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Health

Measles Cases Spike After Anti-Vaccine Political Party Gains Power in Italy

The number of measles cases in Italy has tripled this year compared to last year after an anti-vaccine political party gained power there, health officials said this week.

More than 700 measles cases have been recorded so far in 2017, compared with 220 in the same period last year, according to The Guardian. And the cases are concentrated in Italy’s wealthy regions of Piedmont, Lazio, Tuscany, and Lombardy.

The dramatic spike in the number of cases directly corresponds to regions that have elected members of the Five Star Movement (M5S), a political party that campaigns on false ideas of vaccines being linked to autism and other illnesses, according to the report. Two M5S members were elected mayors in the regions last year.  

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The outbreak also corresponds to a drop in the number of vaccinated children in Italy, according to the Guardian. The number of vaccinated 2-year-olds has dropped from 88% in 2013, to 86% in 2014, to 85.3% in 2015.

A similar measles outbreak in Romania has affected more than 3,400 people and killed at least 17 because of a drop in vaccinations, according to the European Center for Disease Prevention and Control (ECDC), which said the outbreak there could worsen. Austria and Germany are also experiencing outbreaks.

“This poses a risk of potential repeated exportation to other [European] countries,” the organization said, according to Healio.

In Italy, government health officials are hoping to dissuade the public from being convinced by the tenuous connections drawn by M5S.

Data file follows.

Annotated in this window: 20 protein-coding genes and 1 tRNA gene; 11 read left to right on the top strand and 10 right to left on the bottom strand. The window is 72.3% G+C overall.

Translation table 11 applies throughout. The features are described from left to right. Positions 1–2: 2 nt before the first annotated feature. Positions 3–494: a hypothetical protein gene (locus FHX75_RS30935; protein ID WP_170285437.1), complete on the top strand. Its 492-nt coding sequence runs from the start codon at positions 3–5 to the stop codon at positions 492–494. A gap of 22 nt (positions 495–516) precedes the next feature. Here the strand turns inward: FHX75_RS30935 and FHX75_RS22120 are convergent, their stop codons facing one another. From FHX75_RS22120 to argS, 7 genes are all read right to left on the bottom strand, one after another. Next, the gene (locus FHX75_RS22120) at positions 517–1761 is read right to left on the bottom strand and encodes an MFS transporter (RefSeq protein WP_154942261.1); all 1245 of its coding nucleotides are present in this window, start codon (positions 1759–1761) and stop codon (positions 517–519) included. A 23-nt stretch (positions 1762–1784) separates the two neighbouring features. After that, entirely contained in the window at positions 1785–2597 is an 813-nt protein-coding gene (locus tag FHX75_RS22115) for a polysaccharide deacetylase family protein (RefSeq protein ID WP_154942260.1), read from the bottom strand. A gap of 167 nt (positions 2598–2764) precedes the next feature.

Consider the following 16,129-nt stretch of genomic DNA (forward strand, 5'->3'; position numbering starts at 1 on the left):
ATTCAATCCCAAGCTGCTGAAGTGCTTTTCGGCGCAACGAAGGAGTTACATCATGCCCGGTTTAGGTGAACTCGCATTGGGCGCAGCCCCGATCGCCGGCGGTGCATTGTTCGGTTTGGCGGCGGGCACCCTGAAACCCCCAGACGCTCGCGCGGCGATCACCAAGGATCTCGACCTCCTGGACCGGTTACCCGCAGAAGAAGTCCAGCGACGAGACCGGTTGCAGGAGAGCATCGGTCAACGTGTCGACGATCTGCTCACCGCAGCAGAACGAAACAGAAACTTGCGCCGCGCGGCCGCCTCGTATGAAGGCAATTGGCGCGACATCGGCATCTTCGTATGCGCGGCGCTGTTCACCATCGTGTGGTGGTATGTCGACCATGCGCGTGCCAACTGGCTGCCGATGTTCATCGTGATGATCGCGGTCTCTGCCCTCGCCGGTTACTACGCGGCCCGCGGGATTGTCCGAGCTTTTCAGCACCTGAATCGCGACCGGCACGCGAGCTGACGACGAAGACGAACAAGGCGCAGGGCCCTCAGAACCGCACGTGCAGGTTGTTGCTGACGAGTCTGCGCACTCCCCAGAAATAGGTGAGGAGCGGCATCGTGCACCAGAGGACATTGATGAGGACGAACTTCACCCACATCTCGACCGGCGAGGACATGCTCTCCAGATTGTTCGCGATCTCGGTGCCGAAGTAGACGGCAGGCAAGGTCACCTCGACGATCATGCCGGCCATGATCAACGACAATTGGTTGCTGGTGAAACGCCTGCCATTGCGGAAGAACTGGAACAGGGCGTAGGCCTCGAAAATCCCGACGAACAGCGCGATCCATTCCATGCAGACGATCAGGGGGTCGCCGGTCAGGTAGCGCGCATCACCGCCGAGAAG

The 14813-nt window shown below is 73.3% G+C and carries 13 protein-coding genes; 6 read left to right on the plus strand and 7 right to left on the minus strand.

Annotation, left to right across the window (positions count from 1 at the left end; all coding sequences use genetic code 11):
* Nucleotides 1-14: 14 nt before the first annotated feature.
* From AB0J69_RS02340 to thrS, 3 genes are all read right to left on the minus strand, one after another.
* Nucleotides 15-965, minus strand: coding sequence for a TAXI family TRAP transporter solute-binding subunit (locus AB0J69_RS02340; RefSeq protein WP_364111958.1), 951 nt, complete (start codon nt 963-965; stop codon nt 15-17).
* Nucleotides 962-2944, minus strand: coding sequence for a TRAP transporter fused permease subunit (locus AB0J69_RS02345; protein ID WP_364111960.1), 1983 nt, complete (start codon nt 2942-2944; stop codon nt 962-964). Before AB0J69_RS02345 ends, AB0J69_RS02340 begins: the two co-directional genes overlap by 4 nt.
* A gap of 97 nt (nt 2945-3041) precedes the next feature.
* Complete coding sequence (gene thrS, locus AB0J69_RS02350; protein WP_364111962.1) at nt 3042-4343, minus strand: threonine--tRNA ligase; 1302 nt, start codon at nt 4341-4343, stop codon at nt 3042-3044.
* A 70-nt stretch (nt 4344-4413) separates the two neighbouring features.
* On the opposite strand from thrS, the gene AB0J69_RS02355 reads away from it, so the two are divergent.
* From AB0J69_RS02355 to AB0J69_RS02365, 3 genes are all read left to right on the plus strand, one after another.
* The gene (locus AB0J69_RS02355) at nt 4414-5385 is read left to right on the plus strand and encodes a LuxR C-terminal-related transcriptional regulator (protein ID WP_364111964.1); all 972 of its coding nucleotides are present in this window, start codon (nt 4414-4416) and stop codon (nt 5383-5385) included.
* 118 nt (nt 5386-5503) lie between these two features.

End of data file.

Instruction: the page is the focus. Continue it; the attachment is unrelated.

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“People from the M5S say measles is normal, and that every three years we have a peak, so why is it dangerous? Well, I say it’s not normal to have peaks or outbreaks – we are supposed to be a measles-free country,” Raniero Guerra, the director general for preventive health at the ministry of health, told The Guardian.

The M5S party has also tried to draw links between vaccines and leukemia, poisoning, immunodepression, cancer, inflammation, allergies, and inheritable genetic mutations, despite condemnation from the medical community.

Italy has been engulfed by fears of vaccines in recent years amid growing distrust of government, according to The Guardian. In 2012, a court sided with the family of an autistic child that the disease was probably caused by a vaccines for measles, mumps, and rubella. The ruling was overturned three years later, but it fueled parental fears over the links, which have been roundly disproven.

One parent who spoke to the Guardian said she’d rather her children have measles, “a manageable disease,” than get an injection. Measles can cause fever, spots on the mouth and throat, red eyes and sensitivity to light, and cold symptoms. It can be debilitating and lead to complications including blindness and death.

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The World Health Organization advises that at least 95% of children should be vaccinated to prevent the disease from spreading again.

Guerra, the director at the ministry of health, said that the country must figure out a better way to educate parents amid the mistrust of government.

“We’re talking about letting them know what appropriate information they can access, rather than using whatever rubbish is published on the internet – because that’s another issue,” she said. “The only weapon we have against serious diseases such as measles is vaccination: enough with the false information. There is no correlation between vaccines and autism.”